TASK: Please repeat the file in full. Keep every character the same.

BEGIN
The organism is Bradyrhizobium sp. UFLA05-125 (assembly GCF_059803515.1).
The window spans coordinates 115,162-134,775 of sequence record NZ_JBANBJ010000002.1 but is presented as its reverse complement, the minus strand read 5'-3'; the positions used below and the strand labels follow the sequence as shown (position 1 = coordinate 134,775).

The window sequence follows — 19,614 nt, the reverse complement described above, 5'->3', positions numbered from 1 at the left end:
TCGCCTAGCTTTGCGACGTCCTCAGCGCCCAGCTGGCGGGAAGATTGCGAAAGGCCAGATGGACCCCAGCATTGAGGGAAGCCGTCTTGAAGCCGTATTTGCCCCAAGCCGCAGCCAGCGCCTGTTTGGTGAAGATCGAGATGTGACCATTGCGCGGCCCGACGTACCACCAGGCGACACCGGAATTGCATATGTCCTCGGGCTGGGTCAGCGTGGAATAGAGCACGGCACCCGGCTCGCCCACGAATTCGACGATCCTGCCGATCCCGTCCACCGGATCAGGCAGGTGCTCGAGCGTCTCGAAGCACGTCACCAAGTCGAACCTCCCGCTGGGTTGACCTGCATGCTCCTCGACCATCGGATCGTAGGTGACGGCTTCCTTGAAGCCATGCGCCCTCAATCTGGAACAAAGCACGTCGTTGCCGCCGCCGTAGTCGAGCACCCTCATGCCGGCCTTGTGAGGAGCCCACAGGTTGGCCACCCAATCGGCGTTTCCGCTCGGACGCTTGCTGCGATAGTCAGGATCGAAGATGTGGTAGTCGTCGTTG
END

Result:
The organism is Bradyrhizobium sp. UFLA05-125 (assembly GCF_059803515.1).
The window spans coordinates 115,162-134,775 of sequence record NZ_JBANBJ010000002.1 but is presented as its reverse complement, the minus strand read 5'-3'; the positions used below and the strand labels follow the sequence as shown (position 1 = coordinate 134,775).

The window sequence follows — 19,614 nt, the reverse complement described above, 5'->3', positions numbered from 1 at the left end:
TCGCCTAGCTTTGCGACGTCCTCAGCGCCCAGCTGGCGGGAAGATTGCGAAAGGCCAGATGGACCCCAGCATTGAGGGAAGCCGTCTTGAAGCCGTATTTGCCCCAAGCCGCAGCCAGCGCCTGTTTGGTGAAGATCGAGATGTGACCATTGCGCGGCCCGACGTACCACCAGGCGACACCGGAATTGCATATGTCCTCGGGCTGGGTCAGCGTGGAATAGAGCACGGCACCCGGCTCGCCCACGAATTCGACGATCCTGCCGATCCCGTCCACCGGATCAGGCAGGTGCTCGAGCGTCTCGAAGCACGTCACCAAGTCGAACCTCCCGCTGGGTTGACCTGCATGCTCCTCGACCATCGGATCGTAGGTGACGGCTTCCTTGAAGCCATGCGCCCTCAATCTGGAACAAAGCACGTCGTTGCCGCCGCCGTAGTCGAGCACCCTCATGCCGGCCTTGTGAGGAGCCCACAGGTTGGCCACCCAATCGGCGTTTCCGCTCGGACGCTTGCTGCGATAGTCAGGATCGAAGATGTGGTAGTCGTCGTTG